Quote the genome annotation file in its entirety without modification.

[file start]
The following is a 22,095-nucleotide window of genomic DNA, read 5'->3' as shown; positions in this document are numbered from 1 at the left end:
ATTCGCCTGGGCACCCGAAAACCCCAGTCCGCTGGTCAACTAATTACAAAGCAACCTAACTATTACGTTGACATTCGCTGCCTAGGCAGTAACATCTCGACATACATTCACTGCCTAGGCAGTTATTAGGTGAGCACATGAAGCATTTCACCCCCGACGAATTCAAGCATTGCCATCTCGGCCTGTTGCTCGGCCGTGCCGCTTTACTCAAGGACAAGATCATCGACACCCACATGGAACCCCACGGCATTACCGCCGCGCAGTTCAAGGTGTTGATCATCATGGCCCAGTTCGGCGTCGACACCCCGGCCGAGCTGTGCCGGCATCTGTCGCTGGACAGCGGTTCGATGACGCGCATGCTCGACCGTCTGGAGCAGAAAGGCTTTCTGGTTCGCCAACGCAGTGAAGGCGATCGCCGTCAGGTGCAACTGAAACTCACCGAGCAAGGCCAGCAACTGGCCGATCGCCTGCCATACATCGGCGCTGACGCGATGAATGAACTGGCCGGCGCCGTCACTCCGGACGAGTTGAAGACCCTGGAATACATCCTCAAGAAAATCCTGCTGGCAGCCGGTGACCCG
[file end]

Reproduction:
The following is a 22,095-nucleotide window of genomic DNA, read 5'->3' as shown; positions in this document are numbered from 1 at the left end:
ATTCGCCTGGGCACCCGAAAACCCCAGTCCGCTGGTCAACTAATTACAAAGCAACCTAACTATTACGTTGACATTCGCTGCCTAGGCAGTAACATCTCGACATACATTCACTGCCTAGGCAGTTATTAGGTGAGCACATGAAGCATTTCACCCCCGACGAATTCAAGCATTGCCATCTCGGCCTGTTGCTCGGCCGTGCCGCTTTACTCAAGGACAAGATCATCGACACCCACATGGAACCCCACGGCATTACCGCCGCGCAGTTCAAGGTGTTGATCATCATGGCCCAGTTCGGCGTCGACACCCCGGCCGAGCTGTGCCGGCATCTGTCGCTGGACAGCGGTTCGATGACGCGCATGCTCGACCGTCTGGAGCAGAAAGGCTTTCTGGTTCGCCAACGCAGTGAAGGCGATCGCCGTCAGGTGCAACTGAAACTCACCGAGCAAGGCCAGCAACTGGCCGATCGCCTGCCATACATCGGCGCTGACGCGATGAATGAACTGGCCGGCGCCGTCACTCCGGACGAGTTGAAGACCCTGGAATACATCCTCAAGAAAATCCTGCTGGCAGCCGGTGACCCG